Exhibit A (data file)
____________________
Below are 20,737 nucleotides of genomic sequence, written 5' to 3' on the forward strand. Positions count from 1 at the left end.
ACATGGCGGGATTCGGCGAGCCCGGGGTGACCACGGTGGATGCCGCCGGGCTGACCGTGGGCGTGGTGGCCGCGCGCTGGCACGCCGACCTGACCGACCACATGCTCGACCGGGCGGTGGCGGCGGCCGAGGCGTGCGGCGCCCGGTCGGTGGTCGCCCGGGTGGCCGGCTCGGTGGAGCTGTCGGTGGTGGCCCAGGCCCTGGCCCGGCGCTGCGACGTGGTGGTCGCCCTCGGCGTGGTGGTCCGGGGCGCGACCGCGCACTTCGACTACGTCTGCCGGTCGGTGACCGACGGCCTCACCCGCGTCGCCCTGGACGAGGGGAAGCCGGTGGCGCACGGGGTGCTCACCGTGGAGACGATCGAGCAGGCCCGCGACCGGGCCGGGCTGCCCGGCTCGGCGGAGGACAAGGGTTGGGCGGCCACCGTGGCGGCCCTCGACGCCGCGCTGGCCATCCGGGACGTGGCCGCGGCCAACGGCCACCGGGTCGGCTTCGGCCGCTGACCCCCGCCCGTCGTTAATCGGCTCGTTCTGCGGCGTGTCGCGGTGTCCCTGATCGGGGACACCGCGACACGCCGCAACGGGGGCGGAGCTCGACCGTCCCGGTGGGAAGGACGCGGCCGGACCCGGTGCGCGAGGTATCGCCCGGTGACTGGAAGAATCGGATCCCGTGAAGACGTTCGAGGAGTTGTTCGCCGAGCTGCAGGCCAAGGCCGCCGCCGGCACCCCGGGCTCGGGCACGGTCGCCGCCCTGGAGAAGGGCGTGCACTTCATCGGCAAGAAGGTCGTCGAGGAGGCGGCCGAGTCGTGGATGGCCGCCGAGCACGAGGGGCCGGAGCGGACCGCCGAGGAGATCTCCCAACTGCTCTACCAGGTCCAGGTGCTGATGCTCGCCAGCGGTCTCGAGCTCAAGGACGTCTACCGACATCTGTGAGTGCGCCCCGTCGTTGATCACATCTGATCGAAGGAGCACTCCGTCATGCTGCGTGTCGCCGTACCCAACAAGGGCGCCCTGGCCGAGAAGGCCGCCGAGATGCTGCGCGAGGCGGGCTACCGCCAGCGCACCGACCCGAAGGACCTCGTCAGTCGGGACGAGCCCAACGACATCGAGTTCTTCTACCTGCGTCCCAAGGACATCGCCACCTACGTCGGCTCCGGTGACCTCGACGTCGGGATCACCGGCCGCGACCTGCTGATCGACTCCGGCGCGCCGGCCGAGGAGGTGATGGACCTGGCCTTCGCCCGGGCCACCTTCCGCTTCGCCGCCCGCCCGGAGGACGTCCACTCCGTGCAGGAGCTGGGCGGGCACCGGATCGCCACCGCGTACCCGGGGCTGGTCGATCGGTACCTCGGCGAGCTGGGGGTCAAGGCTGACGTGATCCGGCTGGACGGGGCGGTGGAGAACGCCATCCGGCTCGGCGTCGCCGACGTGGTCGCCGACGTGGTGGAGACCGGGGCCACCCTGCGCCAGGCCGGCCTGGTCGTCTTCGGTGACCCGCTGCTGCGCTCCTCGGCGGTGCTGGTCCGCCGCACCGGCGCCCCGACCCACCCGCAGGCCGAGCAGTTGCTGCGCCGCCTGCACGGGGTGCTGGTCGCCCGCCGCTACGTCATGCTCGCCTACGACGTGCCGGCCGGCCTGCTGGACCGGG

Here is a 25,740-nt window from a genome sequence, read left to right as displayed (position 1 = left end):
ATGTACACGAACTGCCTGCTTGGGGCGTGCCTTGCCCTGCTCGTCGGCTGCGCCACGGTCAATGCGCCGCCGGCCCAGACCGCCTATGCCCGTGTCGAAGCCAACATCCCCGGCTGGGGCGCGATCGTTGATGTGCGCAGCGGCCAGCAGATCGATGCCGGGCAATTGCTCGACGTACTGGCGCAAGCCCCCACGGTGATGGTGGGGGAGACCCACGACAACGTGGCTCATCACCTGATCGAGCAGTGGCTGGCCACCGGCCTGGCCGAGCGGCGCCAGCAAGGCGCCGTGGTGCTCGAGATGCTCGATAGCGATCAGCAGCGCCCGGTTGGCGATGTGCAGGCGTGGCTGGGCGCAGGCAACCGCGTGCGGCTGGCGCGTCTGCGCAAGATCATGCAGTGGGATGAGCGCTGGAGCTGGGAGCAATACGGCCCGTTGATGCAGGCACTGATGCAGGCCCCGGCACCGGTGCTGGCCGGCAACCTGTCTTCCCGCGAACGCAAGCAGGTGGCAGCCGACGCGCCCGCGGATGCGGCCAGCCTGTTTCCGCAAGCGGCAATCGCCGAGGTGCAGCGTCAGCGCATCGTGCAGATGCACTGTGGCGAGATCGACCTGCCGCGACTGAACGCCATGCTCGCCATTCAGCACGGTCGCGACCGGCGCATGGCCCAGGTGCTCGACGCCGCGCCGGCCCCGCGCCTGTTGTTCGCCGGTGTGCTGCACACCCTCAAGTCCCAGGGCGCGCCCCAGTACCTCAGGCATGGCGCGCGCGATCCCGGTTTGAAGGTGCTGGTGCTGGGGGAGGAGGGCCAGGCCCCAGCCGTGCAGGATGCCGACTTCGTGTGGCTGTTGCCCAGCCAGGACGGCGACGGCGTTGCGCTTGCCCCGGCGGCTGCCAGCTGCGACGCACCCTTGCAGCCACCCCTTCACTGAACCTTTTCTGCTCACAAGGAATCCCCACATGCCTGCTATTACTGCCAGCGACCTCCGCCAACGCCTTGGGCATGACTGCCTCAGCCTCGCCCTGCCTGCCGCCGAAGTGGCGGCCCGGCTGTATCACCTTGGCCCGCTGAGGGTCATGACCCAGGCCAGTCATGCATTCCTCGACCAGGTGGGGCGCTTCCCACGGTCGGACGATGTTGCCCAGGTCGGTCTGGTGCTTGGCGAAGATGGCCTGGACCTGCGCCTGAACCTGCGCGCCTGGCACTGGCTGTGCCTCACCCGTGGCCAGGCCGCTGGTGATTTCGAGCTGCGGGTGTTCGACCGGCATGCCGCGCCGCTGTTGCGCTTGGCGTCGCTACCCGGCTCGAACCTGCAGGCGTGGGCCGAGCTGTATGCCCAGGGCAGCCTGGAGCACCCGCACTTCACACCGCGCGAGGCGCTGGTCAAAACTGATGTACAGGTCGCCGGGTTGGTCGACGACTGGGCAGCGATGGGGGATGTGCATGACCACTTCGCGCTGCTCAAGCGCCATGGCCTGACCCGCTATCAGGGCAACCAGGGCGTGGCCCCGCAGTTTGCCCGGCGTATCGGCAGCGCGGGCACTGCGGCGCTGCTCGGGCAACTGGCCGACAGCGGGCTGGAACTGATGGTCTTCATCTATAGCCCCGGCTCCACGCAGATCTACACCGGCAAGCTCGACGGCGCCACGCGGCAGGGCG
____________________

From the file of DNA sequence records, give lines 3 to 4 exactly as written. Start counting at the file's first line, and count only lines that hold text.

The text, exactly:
Here is a 25,740-nt window from a genome sequence, read left to right as displayed (position 1 = left end):
ATGTACACGAACTGCCTGCTTGGGGCGTGCCTTGCCCTGCTCGTCGGCTGCGCCACGGTCAATGCGCCGCCGGCCCAGACCGCCTATGCCCGTGTCGAAGCCAACATCCCCGGCTGGGGCGCGATCGTTGATGTGCGCAGCGGCCAGCAGATCGATGCCGGGCAATTGCTCGACGTACTGGCGCAAGCCCCCACGGTGATGGTGGGGGAGACCCACGACAACGTGGCTCATCACCTGATCGAGCAGTGGCTGGCCACCGGCCTGGCCGAGCGGCGCCAGCAAGGCGCCGTGGTGCTCGAGATGCTCGATAGCGATCAGCAGCGCCCGGTTGGCGATGTGCAGGCGTGGCTGGGCGCAGGCAACCGCGTGCGGCTGGCGCGTCTGCGCAAGATCATGCAGTGGGATGAGCGCTGGAGCTGGGAGCAATACGGCCCGTTGATGCAGGCACTGATGCAGGCCCCGGCACCGGTGCTGGCCGGCAACCTGTCTTCCCGCGAACGCAAGCAGGTGGCAGCCGACGCGCCCGCGGATGCGGCCAGCCTGTTTCCGCAAGCGGCAATCGCCGAGGTGCAGCGTCAGCGCATCGTGCAGATGCACTGTGGCGAGATCGACCTGCCGCGACTGAACGCCATGCTCGCCATTCAGCACGGTCGCGACCGGCGCATGGCCCAGGTGCTCGACGCCGCGCCGGCCCCGCGCCTGTTGTTCGCCGGTGTGCTGCACACCCTCAAGTCCCAGGGCGCGCCCCAGTACCTCAGGCATGGCGCGCGCGATCCCGGTTTGAAGGTGCTGGTGCTGGGGGAGGAGGGCCAGGCCCCAGCCGTGCAGGATGCCGACTTCGTGTGGCTGTTGCCCAGCCAGGACGGCGACGGCGTTGCGCTTGCCCCGGCGGCTGCCAGCTGCGACGCACCCTTGCAGCCACCCCTTCACTGAACCTTTTCTGCTCACAAGGAATCCCCACATGCCTGCTATTACTGCCAGCGACCTCCGCCAACGCCTTGGGCATGACTGCCTCAGCCTCGCCCTGCCTGCCGCCGAAGTGGCGGCCCGGCTGTATCACCTTGGCCCGCTGAGGGTCATGACCCAGGCCAGTCATGCATTCCTCGACCAGGTGGGGCGCTTCCCACGGTCGGACGATGTTGCCCAGGTCGGTCTGGTGCTTGGCGAAGATGGCCTGGACCTGCGCCTGAACCTGCGCGCCTGGCACTGGCTGTGCCTCACCCGTGGCCAGGCCGCTGGTGATTTCGAGCTGCGGGTGTTCGACCGGCATGCCGCGCCGCTGTTGCGCTTGGCGTCGCTACCCGGCTCGAACCTGCAGGCGTGGGCCGAGCTGTATGCCCAGGGCAGCCTGGAGCACCCGCACTTCACACCGCGCGAGGCGCTGGTCAAAACTGATGTACAGGTCGCCGGGTTGGTCGACGACTGGGCAGCGATGGGGGATGTGCATGACCACTTCGCGCTGCTCAAGCGCCATGGCCTGACCCGCTATCAGGGCAACCAGGGCGTGGCCCCGCAGTTTGCCCGGCGTATCGGCAGCGCGGGCACTGCGGCGCTGCTCGGGCAACTGGCCGACAGCGGGCTGGAACTGATGGTCTTCATCTATAGCCCCGGCTCCACGCAGATCTACACCGGCAAGCTCGACGGCGCCACGCGGCAGGGCG